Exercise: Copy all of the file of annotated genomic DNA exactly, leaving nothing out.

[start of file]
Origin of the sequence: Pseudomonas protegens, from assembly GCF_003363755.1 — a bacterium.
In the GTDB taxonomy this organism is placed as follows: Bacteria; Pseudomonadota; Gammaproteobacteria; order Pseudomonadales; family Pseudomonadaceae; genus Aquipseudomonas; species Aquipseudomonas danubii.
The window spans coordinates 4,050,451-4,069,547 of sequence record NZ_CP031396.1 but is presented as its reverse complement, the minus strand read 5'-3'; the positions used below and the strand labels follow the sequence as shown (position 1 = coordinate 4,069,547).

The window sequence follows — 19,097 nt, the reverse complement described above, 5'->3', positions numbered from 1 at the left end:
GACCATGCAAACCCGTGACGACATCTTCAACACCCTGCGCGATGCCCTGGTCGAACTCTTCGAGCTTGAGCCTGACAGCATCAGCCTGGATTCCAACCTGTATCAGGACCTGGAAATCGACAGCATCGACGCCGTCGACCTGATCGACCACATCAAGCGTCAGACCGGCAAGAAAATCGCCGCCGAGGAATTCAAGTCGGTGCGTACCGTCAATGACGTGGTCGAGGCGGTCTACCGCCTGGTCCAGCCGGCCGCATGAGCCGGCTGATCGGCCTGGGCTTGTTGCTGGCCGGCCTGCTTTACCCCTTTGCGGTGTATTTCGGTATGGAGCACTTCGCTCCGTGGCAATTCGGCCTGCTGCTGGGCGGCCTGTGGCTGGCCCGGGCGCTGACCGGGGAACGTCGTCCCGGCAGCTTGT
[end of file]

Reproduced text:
Origin of the sequence: Pseudomonas protegens, from assembly GCF_003363755.1 — a bacterium.
In the GTDB taxonomy this organism is placed as follows: Bacteria; Pseudomonadota; Gammaproteobacteria; order Pseudomonadales; family Pseudomonadaceae; genus Aquipseudomonas; species Aquipseudomonas danubii.
The window spans coordinates 4,050,451-4,069,547 of sequence record NZ_CP031396.1 but is presented as its reverse complement, the minus strand read 5'-3'; the positions used below and the strand labels follow the sequence as shown (position 1 = coordinate 4,069,547).

The window sequence follows — 19,097 nt, the reverse complement described above, 5'->3', positions numbered from 1 at the left end:
GACCATGCAAACCCGTGACGACATCTTCAACACCCTGCGCGATGCCCTGGTCGAACTCTTCGAGCTTGAGCCTGACAGCATCAGCCTGGATTCCAACCTGTATCAGGACCTGGAAATCGACAGCATCGACGCCGTCGACCTGATCGACCACATCAAGCGTCAGACCGGCAAGAAAATCGCCGCCGAGGAATTCAAGTCGGTGCGTACCGTCAATGACGTGGTCGAGGCGGTCTACCGCCTGGTCCAGCCGGCCGCATGAGCCGGCTGATCGGCCTGGGCTTGTTGCTGGCCGGCCTGCTTTACCCCTTTGCGGTGTATTTCGGTATGGAGCACTTCGCTCCGTGGCAATTCGGCCTGCTGCTGGGCGGCCTGTGGCTGGCCCGGGCGCTGACCGGGGAACGTCGTCCCGGCAGCTTGT